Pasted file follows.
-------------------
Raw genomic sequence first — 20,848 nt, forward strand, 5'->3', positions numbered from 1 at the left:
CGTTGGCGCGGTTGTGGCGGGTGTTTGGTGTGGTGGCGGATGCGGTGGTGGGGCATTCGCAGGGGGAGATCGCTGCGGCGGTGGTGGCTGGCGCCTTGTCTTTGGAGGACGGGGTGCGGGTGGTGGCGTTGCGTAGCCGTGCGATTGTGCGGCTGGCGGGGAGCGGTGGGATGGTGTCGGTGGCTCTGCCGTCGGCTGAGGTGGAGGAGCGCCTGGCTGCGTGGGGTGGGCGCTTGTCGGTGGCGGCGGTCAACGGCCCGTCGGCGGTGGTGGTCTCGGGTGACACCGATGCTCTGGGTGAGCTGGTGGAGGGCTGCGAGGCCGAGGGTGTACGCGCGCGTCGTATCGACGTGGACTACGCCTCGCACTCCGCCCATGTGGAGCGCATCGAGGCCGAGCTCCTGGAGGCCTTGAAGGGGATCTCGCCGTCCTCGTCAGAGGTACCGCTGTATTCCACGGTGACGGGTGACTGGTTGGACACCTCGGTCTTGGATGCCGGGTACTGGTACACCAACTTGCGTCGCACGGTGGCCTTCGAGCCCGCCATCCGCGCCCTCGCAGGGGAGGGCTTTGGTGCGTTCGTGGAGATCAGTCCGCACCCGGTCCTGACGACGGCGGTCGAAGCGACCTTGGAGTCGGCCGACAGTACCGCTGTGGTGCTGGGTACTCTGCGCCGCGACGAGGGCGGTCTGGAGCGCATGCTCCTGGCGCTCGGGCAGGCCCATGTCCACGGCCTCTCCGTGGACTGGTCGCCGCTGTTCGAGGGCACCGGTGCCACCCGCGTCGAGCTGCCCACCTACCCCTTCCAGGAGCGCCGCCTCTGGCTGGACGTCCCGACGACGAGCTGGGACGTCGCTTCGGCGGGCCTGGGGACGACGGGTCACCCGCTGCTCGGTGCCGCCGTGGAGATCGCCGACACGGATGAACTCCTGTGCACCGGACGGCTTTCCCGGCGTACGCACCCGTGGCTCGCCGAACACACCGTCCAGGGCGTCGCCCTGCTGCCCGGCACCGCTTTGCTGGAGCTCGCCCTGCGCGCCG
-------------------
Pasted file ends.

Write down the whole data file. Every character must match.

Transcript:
Raw genomic sequence first — 20,848 nt, forward strand, 5'->3', positions numbered from 1 at the left:
CGTTGGCGCGGTTGTGGCGGGTGTTTGGTGTGGTGGCGGATGCGGTGGTGGGGCATTCGCAGGGGGAGATCGCTGCGGCGGTGGTGGCTGGCGCCTTGTCTTTGGAGGACGGGGTGCGGGTGGTGGCGTTGCGTAGCCGTGCGATTGTGCGGCTGGCGGGGAGCGGTGGGATGGTGTCGGTGGCTCTGCCGTCGGCTGAGGTGGAGGAGCGCCTGGCTGCGTGGGGTGGGCGCTTGTCGGTGGCGGCGGTCAACGGCCCGTCGGCGGTGGTGGTCTCGGGTGACACCGATGCTCTGGGTGAGCTGGTGGAGGGCTGCGAGGCCGAGGGTGTACGCGCGCGTCGTATCGACGTGGACTACGCCTCGCACTCCGCCCATGTGGAGCGCATCGAGGCCGAGCTCCTGGAGGCCTTGAAGGGGATCTCGCCGTCCTCGTCAGAGGTACCGCTGTATTCCACGGTGACGGGTGACTGGTTGGACACCTCGGTCTTGGATGCCGGGTACTGGTACACCAACTTGCGTCGCACGGTGGCCTTCGAGCCCGCCATCCGCGCCCTCGCAGGGGAGGGCTTTGGTGCGTTCGTGGAGATCAGTCCGCACCCGGTCCTGACGACGGCGGTCGAAGCGACCTTGGAGTCGGCCGACAGTACCGCTGTGGTGCTGGGTACTCTGCGCCGCGACGAGGGCGGTCTGGAGCGCATGCTCCTGGCGCTCGGGCAGGCCCATGTCCACGGCCTCTCCGTGGACTGGTCGCCGCTGTTCGAGGGCACCGGTGCCACCCGCGTCGAGCTGCCCACCTACCCCTTCCAGGAGCGCCGCCTCTGGCTGGACGTCCCGACGACGAGCTGGGACGTCGCTTCGGCGGGCCTGGGGACGACGGGTCACCCGCTGCTCGGTGCCGCCGTGGAGATCGCCGACACGGATGAACTCCTGTGCACCGGACGGCTTTCCCGGCGTACGCACCCGTGGCTCGCCGAACACACCGTCCAGGGCGTCGCCCTGCTGCCCGGCACCGCTTTGCTGGAGCTCGCCCTGCGCGCCG